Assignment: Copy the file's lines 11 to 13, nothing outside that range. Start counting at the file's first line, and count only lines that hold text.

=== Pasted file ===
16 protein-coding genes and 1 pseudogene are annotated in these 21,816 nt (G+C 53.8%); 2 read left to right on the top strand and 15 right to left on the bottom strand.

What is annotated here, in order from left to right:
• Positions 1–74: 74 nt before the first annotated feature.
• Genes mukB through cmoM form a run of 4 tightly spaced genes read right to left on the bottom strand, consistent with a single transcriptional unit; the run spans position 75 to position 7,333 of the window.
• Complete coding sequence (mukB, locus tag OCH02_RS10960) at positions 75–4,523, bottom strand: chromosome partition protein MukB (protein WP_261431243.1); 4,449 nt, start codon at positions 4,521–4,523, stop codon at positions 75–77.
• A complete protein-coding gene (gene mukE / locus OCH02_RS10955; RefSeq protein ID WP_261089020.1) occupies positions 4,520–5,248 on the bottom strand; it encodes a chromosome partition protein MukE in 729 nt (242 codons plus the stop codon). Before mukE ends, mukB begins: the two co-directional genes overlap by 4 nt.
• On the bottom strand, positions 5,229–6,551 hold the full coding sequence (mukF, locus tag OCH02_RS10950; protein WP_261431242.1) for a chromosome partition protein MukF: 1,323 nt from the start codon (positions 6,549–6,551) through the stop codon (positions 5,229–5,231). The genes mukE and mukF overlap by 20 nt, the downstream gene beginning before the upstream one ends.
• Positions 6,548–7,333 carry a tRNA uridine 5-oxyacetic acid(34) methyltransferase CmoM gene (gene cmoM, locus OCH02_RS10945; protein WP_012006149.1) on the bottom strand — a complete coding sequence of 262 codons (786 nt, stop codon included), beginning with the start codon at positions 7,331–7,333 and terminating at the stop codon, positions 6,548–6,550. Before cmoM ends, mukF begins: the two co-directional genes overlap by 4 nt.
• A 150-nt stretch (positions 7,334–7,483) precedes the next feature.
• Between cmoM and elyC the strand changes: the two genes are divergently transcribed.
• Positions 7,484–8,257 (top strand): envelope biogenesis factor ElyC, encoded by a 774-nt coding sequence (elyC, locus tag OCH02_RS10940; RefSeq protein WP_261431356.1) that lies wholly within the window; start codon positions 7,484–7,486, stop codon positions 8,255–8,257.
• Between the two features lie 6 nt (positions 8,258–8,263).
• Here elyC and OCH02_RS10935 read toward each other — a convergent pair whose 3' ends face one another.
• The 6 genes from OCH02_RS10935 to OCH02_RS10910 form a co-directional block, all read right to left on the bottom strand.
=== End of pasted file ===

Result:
• Positions 7,484–8,257 (top strand): envelope biogenesis factor ElyC, encoded by a 774-nt coding sequence (elyC, locus tag OCH02_RS10940; RefSeq protein WP_261431356.1) that lies wholly within the window; start codon positions 7,484–7,486, stop codon positions 8,255–8,257.
• Between the two features lie 6 nt (positions 8,258–8,263).
• Here elyC and OCH02_RS10935 read toward each other — a convergent pair whose 3' ends face one another.